Swaim, Lyndon (1812-1893)
Randolph County, North Carolina, USA
- Greensboro, North Carolina
Styles & Forms:
Lyndon Swaim (December 15, 1812-March 26, 1893) was a prominent newspaper editor and public official in Greensboro who late in life turned to architecture and styled himself as “architect.” Taking advantage of the fluidity of professional identities and the demand for construction in the late 19th century, he planned public and private buildings in Greensboro and elsewhere.
Swaim was the oldest of eleven children of Moses and Adah Swindell Swaim. Moses Swaim, a Randolph County farmer who served as county commissioner, attorney and clerk of superior court, was the first president of the North Carolina Manumission Society. Like many Quakers who favored manumission, Moses Swaim eventually moved to Indiana. In the meantime, in 1834 his son Lyndon Swaim left home at age 22 and entered the printing and newspaper trade in Greensboro, working with his cousin William Swaim of the Greensboro Patriot and later Benjamin Swaim of the Southern Citizen. After William Swaim’s death in 1835, Lyndon married William’s widow, Abiah Shirley Swaim, in 1842. (Her daughter and his stepdaughter Mary Jane Virginia became the mother of the nationally renowned author William Sydney Porter—best known as O. Henry.) After his wife Abiah died in 1858, Lyndon married Isabella Logan of Greensboro, and they had four children.
In 1839 at the urging of Greensboro citizens, Swaim embarked on a fifteen-year career as editor of the Greensboro Patriot, making the newspaper a successful and influential publication and a strong Whig voice for education and internal improvements. In the mid-1850s, Swaim shifted his focus to public service in Greensboro and Guilford County governments. After a brief return as editor of the Greensboro Patriot, he changed direction again. Around 1869, as postwar construction picked up, he made a serious study of architecture, and became Greensboro’s leading architect during the 1870s and 1880s. Although many men in this period moved from being artisans or contractors to taking on the title of architect, Swaim was unusual in entering the field from a background of journalism. In 1880, the 67-year-old Swaim identified his occupation to the census taker as “Architect.” William T. Comstock’s Architects’ Dictionary (an erratically updated publication) listed “L. Swain” (who died in 1893) along with Epps and Hackett (see Orlo Epps) as Greensboro’s only architects in 1894 and 1896.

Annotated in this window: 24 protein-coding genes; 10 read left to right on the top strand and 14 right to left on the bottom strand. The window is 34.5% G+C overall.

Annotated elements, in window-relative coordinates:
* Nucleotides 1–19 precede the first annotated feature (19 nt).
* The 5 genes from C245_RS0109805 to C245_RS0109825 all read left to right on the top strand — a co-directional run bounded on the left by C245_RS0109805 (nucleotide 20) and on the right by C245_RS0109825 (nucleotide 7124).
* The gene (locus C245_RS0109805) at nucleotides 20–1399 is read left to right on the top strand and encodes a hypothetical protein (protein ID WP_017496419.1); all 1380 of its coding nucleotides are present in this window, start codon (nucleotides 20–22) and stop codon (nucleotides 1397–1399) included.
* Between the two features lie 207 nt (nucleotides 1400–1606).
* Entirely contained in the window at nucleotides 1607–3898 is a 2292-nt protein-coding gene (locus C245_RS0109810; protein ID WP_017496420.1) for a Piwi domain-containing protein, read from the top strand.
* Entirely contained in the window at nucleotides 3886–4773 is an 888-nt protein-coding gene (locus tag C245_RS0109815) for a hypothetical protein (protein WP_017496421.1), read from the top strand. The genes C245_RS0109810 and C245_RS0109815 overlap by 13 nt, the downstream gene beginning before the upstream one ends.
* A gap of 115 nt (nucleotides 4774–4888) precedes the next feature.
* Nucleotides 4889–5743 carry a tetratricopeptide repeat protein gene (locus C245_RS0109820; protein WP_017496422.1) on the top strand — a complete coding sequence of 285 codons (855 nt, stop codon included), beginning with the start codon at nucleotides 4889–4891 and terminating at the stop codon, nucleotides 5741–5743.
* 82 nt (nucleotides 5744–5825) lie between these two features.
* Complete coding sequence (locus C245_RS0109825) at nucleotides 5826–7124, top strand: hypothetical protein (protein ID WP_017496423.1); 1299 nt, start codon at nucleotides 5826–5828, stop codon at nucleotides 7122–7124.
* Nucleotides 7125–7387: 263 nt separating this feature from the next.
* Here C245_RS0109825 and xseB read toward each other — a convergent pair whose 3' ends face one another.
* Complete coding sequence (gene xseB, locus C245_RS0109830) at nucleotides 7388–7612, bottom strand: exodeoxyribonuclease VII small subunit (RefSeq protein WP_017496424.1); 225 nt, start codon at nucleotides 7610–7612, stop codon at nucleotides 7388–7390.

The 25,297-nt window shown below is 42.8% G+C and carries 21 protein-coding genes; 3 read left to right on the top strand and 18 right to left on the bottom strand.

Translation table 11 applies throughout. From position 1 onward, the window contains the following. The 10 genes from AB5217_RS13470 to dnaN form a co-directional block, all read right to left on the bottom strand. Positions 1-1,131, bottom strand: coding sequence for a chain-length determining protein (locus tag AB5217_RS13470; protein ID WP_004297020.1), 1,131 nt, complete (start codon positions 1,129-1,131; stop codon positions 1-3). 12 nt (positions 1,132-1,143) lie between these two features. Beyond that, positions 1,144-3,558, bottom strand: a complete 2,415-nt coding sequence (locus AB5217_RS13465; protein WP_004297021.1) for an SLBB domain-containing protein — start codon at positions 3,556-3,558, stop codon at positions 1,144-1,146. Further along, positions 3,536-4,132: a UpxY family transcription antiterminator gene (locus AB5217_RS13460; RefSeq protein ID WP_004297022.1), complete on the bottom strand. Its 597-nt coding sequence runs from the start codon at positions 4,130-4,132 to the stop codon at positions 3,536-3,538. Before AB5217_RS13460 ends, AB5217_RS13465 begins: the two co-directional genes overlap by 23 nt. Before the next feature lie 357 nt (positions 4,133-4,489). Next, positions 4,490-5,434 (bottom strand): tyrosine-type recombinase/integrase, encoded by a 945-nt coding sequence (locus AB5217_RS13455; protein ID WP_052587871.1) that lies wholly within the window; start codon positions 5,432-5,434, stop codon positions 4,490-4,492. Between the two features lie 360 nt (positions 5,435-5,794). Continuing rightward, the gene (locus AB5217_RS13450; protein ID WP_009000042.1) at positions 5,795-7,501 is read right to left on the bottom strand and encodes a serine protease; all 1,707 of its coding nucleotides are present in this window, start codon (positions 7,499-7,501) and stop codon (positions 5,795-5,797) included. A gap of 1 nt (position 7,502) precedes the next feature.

Details of Swaim’s architectural work are few, and none of the buildings documented or attributed to him still stands. He is said to have planned residences as well as public buildings. In Greensboro, his principal projects were designs for two civic edifices at the center of town: the Guilford County Courthouse (1872), an Italianate style building that copied much of the form of its 1858 antebellum predecessor, which had burned; and the United States Post Office (1883-1885), considered “a very fine and expensive building in its day.” Swaim also gained commissions for public buildings in nearby counties, including the eclectic Person County Courthouse (1883) in Roxboro and remodeling of the Rockingham County Courthouse in Wentworth. Farther afield, he provided drawings and specifications for the Pender County Courthouse and Jail (1882-1883) in Burgaw, an Italianate building with tower, similar to that in Greensboro.
- Ethel Stephens Arnett, Greensboro, North Carolina: The County Seat of Guilford (1955).
- Charlotte Vestal Brown Papers, Special Collections Research Center, North Carolina State University Libraries, Raleigh, North Carolina.
- Marvin A. Brown, Greensboro: An Architectural Record (1995).
- Bettie D. Caldwell, Founders and Builders of Greensboro, 1808-1908 (1925).
- William Reaves Files, New Hanover County Public Library, Wilmington, North Carolina.
- F. McKay Whatley, “Lyndon Swaim,” in William S. Powell, ed., Dictionary of North Carolina Biography, 5 (1994).
- Dates:1872Location:Greensboro, Guilford CountyStreet Address:Corner of Elm St. and Market St., Greensboro, NCStatus:No longer standingType:PublicImages Puslished In:Marvin A. Brown, Greensboro: An Architectural Record (1995).Note:The Guilford County Courthouse of 1872, which resembled its 1858 predecessor, was of classical and Italianate style, with the main floor a piano nobile, tall pedimented porticoes, arched windows, and a tall bell tower.
- Dates:1882-1883Location:Burgaw, Pender CountyStreet Address:Courthouse Square, Burgaw, NCStatus:No longer standingType:PublicImages Puslished In:Bill Reaves, History of Burgaw, N. C., Centennial Edition (1979).